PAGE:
New England Patriots’ Bill Belichick says splitting of playcalls for Matt Patricia, Joe Judge not rooted in competition


FOXBOROUGH, Massachusetts — After assistants Matt Patricia and Joe Judge split the offensive playcall duties in the team’s preseason opener last week, New England Patriots coach Bill Belichick said Monday the decision was not based on head-to-head competition.

“That has nothing to do with it,” he said.

After the Patriots lost 23-21 to the New York Giants on Thursday, Belichick had described the situation as part of the team “going through a process.”

When asked to elaborate on the trial Monday, Belichick got a little sarcastic, saying, “We don’t have time for that. I appreciate the question, I really do. I know how interested you are in that topic, and I would love to shed more light on it, but honestly it’s a much longer conversation.”

Belichick has not appointed an official offensive coordinator to replace Josh McDaniels, who now serves as the head coach of the Las Vegas Raiders. Patricia and Judge led the crime scene in practice; Patricia’s official title is senior football advisor/offensive line while Judge is offensive assistant/quarterback.

In the preseason opener, Patricia called plays for the first two series when veteran quarterback Brian Hoyer was in the game. Then Judge took over when rookie quarterback Bailey Zappe came in.

While the Patriots timed out late in the first quarter, Trent Brown, a veteran offensive, shared his opinion that things looked “pretty smooth” when Patricia yelled “plays.”

On Monday, Patricia described the overall situation as “cooperative” and noted: “We are following Coach Belichick’s lead. We are trying 100 percent to ensure that as coaches we are doing everything we can to get our players to do everything they can. the field. That’s what’s important, not the rest.”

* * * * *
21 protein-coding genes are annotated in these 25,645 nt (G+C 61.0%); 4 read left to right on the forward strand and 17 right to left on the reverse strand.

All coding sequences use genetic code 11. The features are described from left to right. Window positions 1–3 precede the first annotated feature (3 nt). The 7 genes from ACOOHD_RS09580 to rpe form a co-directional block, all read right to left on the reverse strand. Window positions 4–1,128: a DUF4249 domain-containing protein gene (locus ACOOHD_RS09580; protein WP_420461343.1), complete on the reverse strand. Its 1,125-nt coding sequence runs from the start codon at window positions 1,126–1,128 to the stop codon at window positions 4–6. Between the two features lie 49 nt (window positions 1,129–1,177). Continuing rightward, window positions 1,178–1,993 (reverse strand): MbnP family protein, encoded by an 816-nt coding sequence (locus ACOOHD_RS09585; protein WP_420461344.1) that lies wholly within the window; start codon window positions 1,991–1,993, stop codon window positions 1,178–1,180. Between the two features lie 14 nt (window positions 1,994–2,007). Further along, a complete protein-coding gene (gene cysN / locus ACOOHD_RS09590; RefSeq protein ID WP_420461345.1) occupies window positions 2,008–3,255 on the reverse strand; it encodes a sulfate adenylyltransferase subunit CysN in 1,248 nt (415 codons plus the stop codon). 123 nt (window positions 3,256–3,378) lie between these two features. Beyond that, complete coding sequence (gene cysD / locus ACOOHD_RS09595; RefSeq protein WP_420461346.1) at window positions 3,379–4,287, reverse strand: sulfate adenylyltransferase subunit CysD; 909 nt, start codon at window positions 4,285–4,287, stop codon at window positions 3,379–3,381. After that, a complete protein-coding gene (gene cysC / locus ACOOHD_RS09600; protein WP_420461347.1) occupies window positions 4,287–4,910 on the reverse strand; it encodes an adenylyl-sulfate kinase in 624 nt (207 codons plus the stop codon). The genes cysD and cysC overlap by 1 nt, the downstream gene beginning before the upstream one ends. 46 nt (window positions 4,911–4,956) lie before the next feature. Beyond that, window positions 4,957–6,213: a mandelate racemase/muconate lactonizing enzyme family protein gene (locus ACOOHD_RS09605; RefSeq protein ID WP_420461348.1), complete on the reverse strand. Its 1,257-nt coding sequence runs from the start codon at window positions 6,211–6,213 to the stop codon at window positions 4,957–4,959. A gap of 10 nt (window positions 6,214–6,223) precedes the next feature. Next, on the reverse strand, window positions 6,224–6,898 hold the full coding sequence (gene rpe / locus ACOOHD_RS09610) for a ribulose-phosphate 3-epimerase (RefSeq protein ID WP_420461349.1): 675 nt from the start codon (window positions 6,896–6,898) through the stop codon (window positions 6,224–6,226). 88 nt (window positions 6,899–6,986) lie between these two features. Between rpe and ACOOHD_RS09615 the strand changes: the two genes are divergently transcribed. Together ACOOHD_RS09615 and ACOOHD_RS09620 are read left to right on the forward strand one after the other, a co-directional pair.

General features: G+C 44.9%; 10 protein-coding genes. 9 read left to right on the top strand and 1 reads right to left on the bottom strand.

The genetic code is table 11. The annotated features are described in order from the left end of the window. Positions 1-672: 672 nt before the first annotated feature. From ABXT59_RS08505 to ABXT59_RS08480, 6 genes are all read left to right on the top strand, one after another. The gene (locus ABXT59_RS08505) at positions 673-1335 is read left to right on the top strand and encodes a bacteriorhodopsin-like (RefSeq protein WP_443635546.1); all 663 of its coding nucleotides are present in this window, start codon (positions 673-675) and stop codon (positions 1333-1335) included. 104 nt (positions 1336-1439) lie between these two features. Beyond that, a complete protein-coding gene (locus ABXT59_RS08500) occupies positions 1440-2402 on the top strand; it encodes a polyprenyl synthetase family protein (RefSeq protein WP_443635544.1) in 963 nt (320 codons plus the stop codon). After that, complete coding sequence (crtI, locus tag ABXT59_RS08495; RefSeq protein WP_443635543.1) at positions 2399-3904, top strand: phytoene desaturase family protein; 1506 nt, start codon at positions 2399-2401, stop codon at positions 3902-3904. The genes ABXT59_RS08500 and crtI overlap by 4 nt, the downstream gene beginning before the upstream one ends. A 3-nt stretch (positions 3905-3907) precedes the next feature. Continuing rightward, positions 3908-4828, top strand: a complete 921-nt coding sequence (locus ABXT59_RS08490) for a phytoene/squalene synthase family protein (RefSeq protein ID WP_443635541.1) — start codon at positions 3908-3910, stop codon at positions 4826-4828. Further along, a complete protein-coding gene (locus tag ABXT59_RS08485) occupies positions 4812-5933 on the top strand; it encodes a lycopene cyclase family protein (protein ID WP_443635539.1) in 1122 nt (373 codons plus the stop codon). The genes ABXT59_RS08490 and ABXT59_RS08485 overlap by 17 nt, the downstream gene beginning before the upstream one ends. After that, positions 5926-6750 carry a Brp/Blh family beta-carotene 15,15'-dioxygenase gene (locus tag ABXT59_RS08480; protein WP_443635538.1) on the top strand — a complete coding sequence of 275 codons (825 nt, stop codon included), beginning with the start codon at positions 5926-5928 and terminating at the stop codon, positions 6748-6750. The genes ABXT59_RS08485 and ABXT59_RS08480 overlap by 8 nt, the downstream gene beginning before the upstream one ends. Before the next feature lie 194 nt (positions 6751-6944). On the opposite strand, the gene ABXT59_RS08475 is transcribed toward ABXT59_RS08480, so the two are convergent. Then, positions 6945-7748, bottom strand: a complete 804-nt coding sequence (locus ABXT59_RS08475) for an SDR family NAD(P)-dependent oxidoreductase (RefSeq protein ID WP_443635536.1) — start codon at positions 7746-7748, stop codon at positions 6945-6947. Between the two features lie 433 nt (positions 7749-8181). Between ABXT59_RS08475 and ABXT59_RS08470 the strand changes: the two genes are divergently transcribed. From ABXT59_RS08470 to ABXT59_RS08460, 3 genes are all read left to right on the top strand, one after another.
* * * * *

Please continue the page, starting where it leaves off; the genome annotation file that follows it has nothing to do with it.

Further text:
Judge added: “It’s the assistant coach’s job to make the head coach happy. He has a vision for his team. Our job is to listen and come out and execute as he sees it. “As for defined roles, or whatever. Maybe I come to work with one simple policy — whatever he says, goes. My job is to do everything he says to the best of my ability to make the players play better.”

The unique coaching arrangement has sparked curiosity in some NFL circles, in part because Patricia’s primary background has been as a coach on defense while Judge is on special teams. But Belichick has made the point that both Patricia and Judge were involved in fouls in their previous jobs as Detroit Lions head coach and Giants head coach, respectively.

The Patriots have a promising sophomore quarterback Mac Jones, and the coaching changes have come with significant changes in the team’s offense, which several players acknowledge have come with “growing pains.”

“It’s changed a lot for all of us,” Old Town captain David Andrews said Monday. “I think a lot of guys are really trying to figure it out and embrace what we’re trying to do.”

The Valley Voice
The Valley Voice
Christopher Brito is a social media producer and trending writer for The Valley Voice, with a focus on sports and stories related to race and culture.


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